‘Abstract, whimsical’ pieces featured in show at NOTL gallery
When Gail Hawkins was 11, her father gave her a toolbox as a lesson in independence.
And she discovered how to use that treasure trove to imagine, design and build.
While her creative journey over the decades took some interesting twists and turns – musician, author, business owner – it’s come full circle, back to that childhood toolbox and the form, function and beauty of wood.
Her first exhibit as an emerging artist, is called Where We Wound Up and it opens to the public on Nov. 5 at the King St. Gallery (153 King St., Niagara-on-the-Lake). It runs until Nov. 19.
The show is a collection of vibrant wall-mounted and free-standing sculptures – utilizing various wood species and integrating elements that include stone, metal, paper, acrylic, resin and fabric.
“While my work is abstract, even a little whimsical, I think the universal themes in ‘Where We Wound Up’ are relatable – navigating life, relationships and making space for opposing perspectives,” says Hawkins.
“It represents a journey – looking back at who we were and at all the pieces that come together, over time, to create a whole.”
As for what led to where she wound up, Hawkins, who trained as a classical guitarist, had a band in the 1990s performing her own original songs.
Like other struggling young musicians (she refers to that time as her “bread and peanut butter years”), Hawkins had to supplement her income and got a job at a music camp for people with autism spectrum disorder.
That led to recognizing how underserved the population was, an entrepreneurial employment pilot program, and the eventual start of her own agency – Hawkins Institute – where she developed a curriculum that became emulated internationally.
Over the decades, Hawkins wrote the first-ever book on the topic of Asperger’s and employment. It’s been translated into four languages.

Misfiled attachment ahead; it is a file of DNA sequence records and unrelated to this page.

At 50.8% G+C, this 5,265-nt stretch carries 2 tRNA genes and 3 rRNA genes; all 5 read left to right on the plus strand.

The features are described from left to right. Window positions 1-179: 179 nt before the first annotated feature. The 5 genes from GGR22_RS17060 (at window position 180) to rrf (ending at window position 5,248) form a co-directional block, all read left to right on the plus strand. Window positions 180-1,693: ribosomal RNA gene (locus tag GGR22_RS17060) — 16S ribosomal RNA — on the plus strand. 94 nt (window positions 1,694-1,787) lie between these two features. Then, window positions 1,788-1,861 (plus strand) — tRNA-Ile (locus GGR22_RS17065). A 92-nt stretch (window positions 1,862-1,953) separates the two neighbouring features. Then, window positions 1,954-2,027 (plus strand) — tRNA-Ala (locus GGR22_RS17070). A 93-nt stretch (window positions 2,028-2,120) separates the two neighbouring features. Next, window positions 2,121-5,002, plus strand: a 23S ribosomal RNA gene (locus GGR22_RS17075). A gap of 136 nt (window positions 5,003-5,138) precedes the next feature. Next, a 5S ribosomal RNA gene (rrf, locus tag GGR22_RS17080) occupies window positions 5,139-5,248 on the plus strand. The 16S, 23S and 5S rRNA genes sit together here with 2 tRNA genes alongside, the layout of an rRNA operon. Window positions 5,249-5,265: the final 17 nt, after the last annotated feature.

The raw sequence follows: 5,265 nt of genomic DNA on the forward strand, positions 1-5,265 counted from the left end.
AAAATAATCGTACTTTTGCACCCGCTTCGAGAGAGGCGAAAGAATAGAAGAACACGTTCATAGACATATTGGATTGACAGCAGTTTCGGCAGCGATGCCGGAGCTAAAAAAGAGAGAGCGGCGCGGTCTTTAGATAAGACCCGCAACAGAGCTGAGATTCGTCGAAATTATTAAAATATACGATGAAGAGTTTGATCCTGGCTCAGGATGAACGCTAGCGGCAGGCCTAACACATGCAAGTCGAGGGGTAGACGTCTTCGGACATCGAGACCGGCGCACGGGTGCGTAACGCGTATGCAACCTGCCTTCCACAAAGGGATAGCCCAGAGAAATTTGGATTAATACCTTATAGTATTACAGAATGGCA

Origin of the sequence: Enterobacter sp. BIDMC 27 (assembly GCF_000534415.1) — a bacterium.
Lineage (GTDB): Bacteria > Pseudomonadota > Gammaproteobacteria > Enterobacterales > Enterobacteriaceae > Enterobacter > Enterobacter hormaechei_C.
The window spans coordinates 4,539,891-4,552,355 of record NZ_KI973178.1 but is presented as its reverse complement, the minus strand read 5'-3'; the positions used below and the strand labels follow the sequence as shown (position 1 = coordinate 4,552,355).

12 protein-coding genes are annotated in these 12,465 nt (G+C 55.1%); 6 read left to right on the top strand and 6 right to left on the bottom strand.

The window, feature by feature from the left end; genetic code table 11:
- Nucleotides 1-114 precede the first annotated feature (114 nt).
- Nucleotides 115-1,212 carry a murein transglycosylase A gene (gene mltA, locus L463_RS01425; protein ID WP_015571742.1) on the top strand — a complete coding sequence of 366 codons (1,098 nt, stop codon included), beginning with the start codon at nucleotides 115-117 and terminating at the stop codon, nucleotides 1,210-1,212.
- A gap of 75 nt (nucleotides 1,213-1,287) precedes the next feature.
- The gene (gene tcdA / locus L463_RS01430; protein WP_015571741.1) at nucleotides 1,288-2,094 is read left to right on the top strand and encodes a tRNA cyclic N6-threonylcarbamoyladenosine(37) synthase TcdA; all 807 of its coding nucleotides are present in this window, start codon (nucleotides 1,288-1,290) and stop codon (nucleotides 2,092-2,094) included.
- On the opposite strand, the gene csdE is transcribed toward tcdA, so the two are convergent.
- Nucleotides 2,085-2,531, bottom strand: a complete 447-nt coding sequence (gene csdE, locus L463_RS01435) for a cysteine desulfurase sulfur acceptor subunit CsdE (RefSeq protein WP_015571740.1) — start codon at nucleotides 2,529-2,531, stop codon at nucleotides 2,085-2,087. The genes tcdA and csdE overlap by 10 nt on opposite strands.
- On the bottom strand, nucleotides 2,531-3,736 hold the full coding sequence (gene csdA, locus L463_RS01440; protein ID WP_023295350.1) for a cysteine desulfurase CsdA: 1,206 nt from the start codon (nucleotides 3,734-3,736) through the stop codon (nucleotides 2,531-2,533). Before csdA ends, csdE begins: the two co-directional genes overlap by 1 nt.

She created feature-length “edutainment” for – and with – people on the spectrum and opened two upscale espresso bars in downtown Toronto that served as apprenticeship locations for her clients.
“It was exhausting, exhilarating and I was inexperienced about running a restaurant,” she says.
But not knowing how to do something is never an excuse – you find mentors, you study successful businesses, and you throw yourself into it. At least that’s what you do when you’re a serial re-inventor.”
When Hawkins moved to NOTL with her partner in 2017, she took up banjo and became serious about woodworking, “like most women do in retirement,” she jokes.
“I feel like I’ve come full circle in so many ways. I grew up in a small town quite similar to NOTL – so moving here felt like coming home. And to have the luxury of time in my studio every day, to create art, is heaven.”
From the variance in grain pattern and texture, to the abundance of Canadian species, to the natural aromatics in her Virgil workshop, Hawkins lets the attributes suggest the shape and style of the sculptures she creates.
“If you ask a woodworker, they’ll say wood talks to them. Because it can crack, warp, cup or twist, it’s got a tendency to try to dictate how you work with it,” she says.
“I like that challenge. It appeals to the problem-solver in me. I sketch out an idea, visualize the finished piece and then relish the journey – how I get there from here.”